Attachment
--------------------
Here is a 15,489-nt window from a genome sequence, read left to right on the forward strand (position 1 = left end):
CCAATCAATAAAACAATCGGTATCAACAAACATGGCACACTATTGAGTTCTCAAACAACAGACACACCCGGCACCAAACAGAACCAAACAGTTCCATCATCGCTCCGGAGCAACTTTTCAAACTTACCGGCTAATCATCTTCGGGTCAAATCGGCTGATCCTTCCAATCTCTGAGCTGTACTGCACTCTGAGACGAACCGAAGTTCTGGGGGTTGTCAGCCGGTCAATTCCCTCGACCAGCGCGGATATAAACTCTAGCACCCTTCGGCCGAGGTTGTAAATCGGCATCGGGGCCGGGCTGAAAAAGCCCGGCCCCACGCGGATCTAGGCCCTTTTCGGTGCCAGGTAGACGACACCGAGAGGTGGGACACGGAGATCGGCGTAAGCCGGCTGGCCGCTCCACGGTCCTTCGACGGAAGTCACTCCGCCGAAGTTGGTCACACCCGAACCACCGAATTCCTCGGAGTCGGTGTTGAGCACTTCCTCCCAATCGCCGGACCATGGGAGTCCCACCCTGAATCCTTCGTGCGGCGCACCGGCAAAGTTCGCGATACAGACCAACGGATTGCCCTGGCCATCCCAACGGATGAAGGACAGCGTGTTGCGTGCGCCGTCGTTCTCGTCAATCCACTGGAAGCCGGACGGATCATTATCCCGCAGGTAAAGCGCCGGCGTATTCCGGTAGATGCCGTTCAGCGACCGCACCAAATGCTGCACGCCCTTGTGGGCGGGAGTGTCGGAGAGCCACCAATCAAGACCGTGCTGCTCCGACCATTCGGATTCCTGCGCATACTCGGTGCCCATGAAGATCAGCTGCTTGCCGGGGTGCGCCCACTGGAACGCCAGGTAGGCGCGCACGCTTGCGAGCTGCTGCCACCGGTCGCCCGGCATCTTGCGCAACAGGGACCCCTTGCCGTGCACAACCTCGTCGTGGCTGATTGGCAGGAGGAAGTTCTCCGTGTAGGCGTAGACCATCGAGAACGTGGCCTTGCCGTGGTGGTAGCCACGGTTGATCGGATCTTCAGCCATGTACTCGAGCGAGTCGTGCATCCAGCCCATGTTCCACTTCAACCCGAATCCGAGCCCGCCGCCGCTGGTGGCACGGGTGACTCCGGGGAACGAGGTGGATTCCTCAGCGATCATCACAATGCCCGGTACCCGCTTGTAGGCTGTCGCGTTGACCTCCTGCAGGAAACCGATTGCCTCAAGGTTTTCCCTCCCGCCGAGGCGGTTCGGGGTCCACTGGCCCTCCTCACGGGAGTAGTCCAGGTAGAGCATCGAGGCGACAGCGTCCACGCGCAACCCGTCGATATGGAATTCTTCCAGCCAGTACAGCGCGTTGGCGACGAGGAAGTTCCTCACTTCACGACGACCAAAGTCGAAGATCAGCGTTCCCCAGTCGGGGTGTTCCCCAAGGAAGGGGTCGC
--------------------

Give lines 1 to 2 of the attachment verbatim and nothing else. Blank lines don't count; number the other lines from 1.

Here is a 15,489-nt window from a genome sequence, read left to right on the forward strand (position 1 = left end):
CCAATCAATAAAACAATCGGTATCAACAAACATGGCACACTATTGAGTTCTCAAACAACAGACACACCCGGCACCAAACAGAACCAAACAGTTCCATCATCGCTCCGGAGCAACTTTTCAAACTTACCGGCTAATCATCTTCGGGTCAAATCGGCTGATCCTTCCAATCTCTGAGCTGTACTGCACTCTGAGACGAACCGAAGTTCTGGGGGTTGTCAGCCGGTCAATTCCCTCGACCAGCGCGGATATAAACTCTAGCACCCTTCGGCCGAGGTTGTAAATCGGCATCGGGGCCGGGCTGAAAAAGCCCGGCCCCACGCGGATCTAGGCCCTTTTCGGTGCCAGGTAGACGACACCGAGAGGTGGGACACGGAGATCGGCGTAAGCCGGCTGGCCGCTCCACGGTCCTTCGACGGAAGTCACTCCGCCGAAGTTGGTCACACCCGAACCACCGAATTCCTCGGAGTCGGTGTTGAGCACTTCCTCCCAATCGCCGGACCATGGGAGTCCCACCCTGAATCCTTCGTGCGGCGCACCGGCAAAGTTCGCGATACAGACCAACGGATTGCCCTGGCCATCCCAACGGATGAAGGACAGCGTGTTGCGTGCGCCGTCGTTCTCGTCAATCCACTGGAAGCCGGACGGATCATTATCCCGCAGGTAAAGCGCCGGCGTATTCCGGTAGATGCCGTTCAGCGACCGCACCAAATGCTGCACGCCCTTGTGGGCGGGAGTGTCGGAGAGCCACCAATCAAGACCGTGCTGCTCCGACCATTCGGATTCCTGCGCATACTCGGTGCCCATGAAGATCAGCTGCTTGCCGGGGTGCGCCCACTGGAACGCCAGGTAGGCGCGCACGCTTGCGAGCTGCTGCCACCGGTCGCCCGGCATCTTGCGCAACAGGGACCCCTTGCCGTGCACAACCTCGTCGTGGCTGATTGGCAGGAGGAAGTTCTCCGTGTAGGCGTAGACCATCGAGAACGTGGCCTTGCCGTGGTGGTAGCCACGGTTGATCGGATCTTCAGCCATGTACTCGAGCGAGTCGTGCATCCAGCCCATGTTCCACTTCAACCCGAATCCGAGCCCGCCGCCGCTGGTGGCACGGGTGACTCCGGGGAACGAGGTGGATTCCTCAGCGATCATCACAATGCCCGGTACCCGCTTGTAGGCTGTCGCGTTGACCTCCTGCAGGAAACCGATTGCCTCAAGGTTTTCCCTCCCGCCGAGGCGGTTCGGGGTCCACTGGCCCTCCTCACGGGAGTAGTCCAGGTAGAGCATCGAGGCGACAGCGTCCACGCGCAACCCGTCGATATGGAATTCTTCCAGCCAGTACAGCGCGTTGGCGACGAGGAAGTTCCTCACTTCACGACGACCAAAGTCGAAGATCAGCGTTCCCCAGTCGGGGTGTTCCCCAAGGAAGGGGTCGC